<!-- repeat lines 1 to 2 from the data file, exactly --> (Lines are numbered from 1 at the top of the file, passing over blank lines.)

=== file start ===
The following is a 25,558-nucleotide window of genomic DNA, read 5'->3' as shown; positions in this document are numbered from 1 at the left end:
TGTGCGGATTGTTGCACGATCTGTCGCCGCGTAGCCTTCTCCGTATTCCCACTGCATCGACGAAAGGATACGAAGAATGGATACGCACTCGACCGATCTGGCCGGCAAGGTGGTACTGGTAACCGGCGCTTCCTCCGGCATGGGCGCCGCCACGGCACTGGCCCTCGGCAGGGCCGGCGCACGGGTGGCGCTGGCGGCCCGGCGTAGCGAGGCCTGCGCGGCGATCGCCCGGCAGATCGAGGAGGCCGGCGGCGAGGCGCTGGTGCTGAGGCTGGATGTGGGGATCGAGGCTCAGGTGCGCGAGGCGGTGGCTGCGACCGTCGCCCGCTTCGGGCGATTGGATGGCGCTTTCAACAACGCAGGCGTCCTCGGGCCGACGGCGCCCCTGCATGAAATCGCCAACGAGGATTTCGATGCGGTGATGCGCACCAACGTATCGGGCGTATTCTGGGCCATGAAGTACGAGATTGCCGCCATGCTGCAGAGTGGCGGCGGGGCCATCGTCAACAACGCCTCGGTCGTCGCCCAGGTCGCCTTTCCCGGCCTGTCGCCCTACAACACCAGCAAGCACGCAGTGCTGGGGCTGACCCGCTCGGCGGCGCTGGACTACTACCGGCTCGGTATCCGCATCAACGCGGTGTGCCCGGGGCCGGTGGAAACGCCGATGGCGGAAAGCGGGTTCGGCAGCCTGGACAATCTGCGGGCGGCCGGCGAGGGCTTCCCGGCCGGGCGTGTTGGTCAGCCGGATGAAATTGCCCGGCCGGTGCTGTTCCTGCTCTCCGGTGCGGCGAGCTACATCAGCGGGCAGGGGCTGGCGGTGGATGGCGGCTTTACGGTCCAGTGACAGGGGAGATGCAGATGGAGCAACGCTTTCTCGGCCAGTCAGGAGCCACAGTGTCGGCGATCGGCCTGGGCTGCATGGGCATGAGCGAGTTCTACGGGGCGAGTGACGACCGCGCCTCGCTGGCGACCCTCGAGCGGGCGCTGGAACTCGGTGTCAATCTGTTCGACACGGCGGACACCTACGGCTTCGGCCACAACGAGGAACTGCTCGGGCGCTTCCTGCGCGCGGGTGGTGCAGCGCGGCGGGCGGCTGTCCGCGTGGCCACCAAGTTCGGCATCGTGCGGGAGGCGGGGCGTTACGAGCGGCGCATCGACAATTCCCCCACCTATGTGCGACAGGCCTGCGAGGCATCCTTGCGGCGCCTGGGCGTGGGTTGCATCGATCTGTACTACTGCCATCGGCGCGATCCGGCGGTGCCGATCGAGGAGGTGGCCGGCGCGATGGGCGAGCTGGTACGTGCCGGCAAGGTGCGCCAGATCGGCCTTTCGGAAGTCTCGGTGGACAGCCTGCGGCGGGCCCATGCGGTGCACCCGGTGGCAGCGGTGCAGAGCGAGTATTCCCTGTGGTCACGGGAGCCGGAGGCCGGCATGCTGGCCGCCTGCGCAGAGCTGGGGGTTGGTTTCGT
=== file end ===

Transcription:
The following is a 25,558-nucleotide window of genomic DNA, read 5'->3' as shown; positions in this document are numbered from 1 at the left end:
TGTGCGGATTGTTGCACGATCTGTCGCCGCGTAGCCTTCTCCGTATTCCCACTGCATCGACGAAAGGATACGAAGAATGGATACGCACTCGACCGATCTGGCCGGCAAGGTGGTACTGGTAACCGGCGCTTCCTCCGGCATGGGCGCCGCCACGGCACTGGCCCTCGGCAGGGCCGGCGCACGGGTGGCGCTGGCGGCCCGGCGTAGCGAGGCCTGCGCGGCGATCGCCCGGCAGATCGAGGAGGCCGGCGGCGAGGCGCTGGTGCTGAGGCTGGATGTGGGGATCGAGGCTCAGGTGCGCGAGGCGGTGGCTGCGACCGTCGCCCGCTTCGGGCGATTGGATGGCGCTTTCAACAACGCAGGCGTCCTCGGGCCGACGGCGCCCCTGCATGAAATCGCCAACGAGGATTTCGATGCGGTGATGCGCACCAACGTATCGGGCGTATTCTGGGCCATGAAGTACGAGATTGCCGCCATGCTGCAGAGTGGCGGCGGGGCCATCGTCAACAACGCCTCGGTCGTCGCCCAGGTCGCCTTTCCCGGCCTGTCGCCCTACAACACCAGCAAGCACGCAGTGCTGGGGCTGACCCGCTCGGCGGCGCTGGACTACTACCGGCTCGGTATCCGCATCAACGCGGTGTGCCCGGGGCCGGTGGAAACGCCGATGGCGGAAAGCGGGTTCGGCAGCCTGGACAATCTGCGGGCGGCCGGCGAGGGCTTCCCGGCCGGGCGTGTTGGTCAGCCGGATGAAATTGCCCGGCCGGTGCTGTTCCTGCTCTCCGGTGCGGCGAGCTACATCAGCGGGCAGGGGCTGGCGGTGGATGGCGGCTTTACGGTCCAGTGACAGGGGAGATGCAGATGGAGCAACGCTTTCTCGGCCAGTCAGGAGCCACAGTGTCGGCGATCGGCCTGGGCTGCATGGGCATGAGCGAGTTCTACGGGGCGAGTGACGACCGCGCCTCGCTGGCGACCCTCGAGCGGGCGCTGGAACTCGGTGTCAATCTGTTCGACACGGCGGACACCTACGGCTTCGGCCACAACGAGGAACTGCTCGGGCGCTTCCTGCGCGCGGGTGGTGCAGCGCGGCGGGCGGCTGTCCGCGTGGCCACCAAGTTCGGCATCGTGCGGGAGGCGGGGCGTTACGAGCGGCGCATCGACAATTCCCCCACCTATGTGCGACAGGCCTGCGAGGCATCCTTGCGGCGCCTGGGCGTGGGTTGCATCGATCTGTACTACTGCCATCGGCGCGATCCGGCGGTGCCGATCGAGGAGGTGGCCGGCGCGATGGGCGAGCTGGTACGTGCCGGCAAGGTGCGCCAGATCGGCCTTTCGGAAGTCTCGGTGGACAGCCTGCGGCGGGCCCATGCGGTGCACCCGGTGGCAGCGGTGCAGAGCGAGTATTCCCTGTGGTCACGGGAGCCGGAGGCCGGCATGCTGGCCGCCTGCGCAGAGCTGGGGGTTGGTTTCGT